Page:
Every week, we’ll scour through LinkedIn forums, group discussions and original content articles to bring you the topics that have the message boards in a tizzy. With over 135 million users, there are going to be some thought-provoking opinions and discussion-generating claims flying all over the network.
This week we’ve dug up conversations about the proverbial death of SEO, office supplies that might not make the 2013 cut, social media platforms and more. And of course, the comments that continue to keep the discussions relevant.
Asked in the 48,446 member-strong SEO SEM Social Media group just 12 days ago, this discussion has already amassed almost one hundred comments. Saday Kumar started the conversation by commenting that the regular updates of Google is killing all SEO strategies and wondered if this meant that SEO is on its way out.
Popular opinion was not that SEO was dying but merely diversifying thanks to ever-changing environments.
Lara Roberts • Traditional SEO is indeed taking a backseat to more 'authentic' SEO which certainly includes more organic legs and roots within a natural sharing environment for users. Search Engine authority in any genre cannot be established without natural authority being achieved with your customer base – so in effect, SEO is dying as far as un-natural tasks to rank. SEO will always be present, but may include more authentic measures as the strategy.
Adam Murray • "It's not a matter of is SEO dying, the question becomes how much can you invest in SEO vs. other traffic means? Everybody thinks they can create quality content but what's rising to the top these days isn't quality, just something better written than before which is bound to be targeted with a future update."
Brad R. • "SEO is evolving not dying. The days of worrying about keyword percentages and black hat techniques are over. Focus on proper website development, great content, informational page titles, and think of Meta descriptions as your 30 second elevator speech your well on your way to evolving too. If SEO professionals begin to educate clients and employers on the importance of content and social media then traffic, clients, and profit will come."
Obviously, a lot of the same networking platforms were discussed (Twitter, LinkedIn) with people arguing the merits of sites like Pinterest and Facebook. One thing that was agreed upon by all was the fact that owners need to look at their own businesses to determine which platform would work best for their goals.
Diti Asiag Berrevoet • "I think your social media platforms have to be effective, fit your business and the goals you want to achieve. Pinterest for example, it's a fun platform on the rise no doubt however, it doesn't match every type of business. You have to be very visual to be successful on there. In theory, it all leads to exposure I suppose but how much time is wasted in the process? I'm on Google+ mostly because it's supposedly good for SEO but I don't see much action on there. It seems most people are on there because it's Google, not because of the amazing results."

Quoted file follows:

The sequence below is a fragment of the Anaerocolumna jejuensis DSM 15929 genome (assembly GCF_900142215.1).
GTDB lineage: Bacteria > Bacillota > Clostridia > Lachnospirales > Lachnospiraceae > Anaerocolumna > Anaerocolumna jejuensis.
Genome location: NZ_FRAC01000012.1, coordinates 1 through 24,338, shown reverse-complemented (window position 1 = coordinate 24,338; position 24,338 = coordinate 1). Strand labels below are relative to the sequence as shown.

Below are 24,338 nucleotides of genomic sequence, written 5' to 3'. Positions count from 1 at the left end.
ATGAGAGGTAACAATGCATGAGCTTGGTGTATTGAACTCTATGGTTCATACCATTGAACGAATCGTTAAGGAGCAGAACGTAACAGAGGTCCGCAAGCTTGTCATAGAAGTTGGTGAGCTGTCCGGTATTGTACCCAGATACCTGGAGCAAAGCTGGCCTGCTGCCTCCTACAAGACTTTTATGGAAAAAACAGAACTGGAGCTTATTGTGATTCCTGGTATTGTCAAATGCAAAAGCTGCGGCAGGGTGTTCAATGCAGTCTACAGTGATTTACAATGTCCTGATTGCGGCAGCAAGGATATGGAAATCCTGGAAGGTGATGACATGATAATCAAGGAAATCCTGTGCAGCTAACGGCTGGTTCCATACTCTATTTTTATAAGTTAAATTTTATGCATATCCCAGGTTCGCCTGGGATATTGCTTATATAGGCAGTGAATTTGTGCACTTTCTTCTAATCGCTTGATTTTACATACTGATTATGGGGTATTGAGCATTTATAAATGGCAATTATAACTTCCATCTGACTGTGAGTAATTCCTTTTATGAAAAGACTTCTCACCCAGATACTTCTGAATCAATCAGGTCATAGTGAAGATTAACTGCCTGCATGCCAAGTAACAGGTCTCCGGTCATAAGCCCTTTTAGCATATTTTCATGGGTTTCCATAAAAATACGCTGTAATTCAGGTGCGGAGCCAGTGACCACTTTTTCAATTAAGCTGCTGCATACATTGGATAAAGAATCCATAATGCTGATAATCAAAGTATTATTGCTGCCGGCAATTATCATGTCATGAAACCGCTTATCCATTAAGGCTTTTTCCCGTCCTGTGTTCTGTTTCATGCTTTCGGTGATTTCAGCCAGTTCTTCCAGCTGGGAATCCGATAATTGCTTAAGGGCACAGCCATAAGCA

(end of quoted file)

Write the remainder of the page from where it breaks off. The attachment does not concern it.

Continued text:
Rebecca Haden • "Google+ and Twitter send the most traffic and the best leads, with Pinterest and LinkedIn up next. I think it's true that being everywhere is good, but you can't realistically do a great job everywhere. It makes sense to put some effort into as many platforms as possible and watch your analytics and leads to see which ones are worth committing the resources."
Charlotte Barnes • "Via.Me is a great site for businesses of all sizes. You can post to directly Twitter and Facebook at one time, or just to Via.Me. Since it’s a smaller site, you are more likely to end up on the explore page, unlike on Instagram, and get exposure to a whole new set of users! There's a bunch of clutter out there, and Via.Me helps brands weed through it."
This original content article was written by Greg McKeown and shared over 3,500 times. In it, McKeown offers a list of eight steps that can be taken over the holidays to review and rethink your career and what you can do to force improvements in the New Year. Before someone else does.
An example of step number eight that spurred a lot of commentators to mention that it was possibly the most important:
Step 8: Decide what you will say no to. Make a list of the "good" things that will keep you from achieving your one "great" career objective. Think about how to delete, defer or delegate these other tasks. Emerson said, "The crime which bankrupts men and nations is that of turning aside from one's main purpose to serve a job here and there."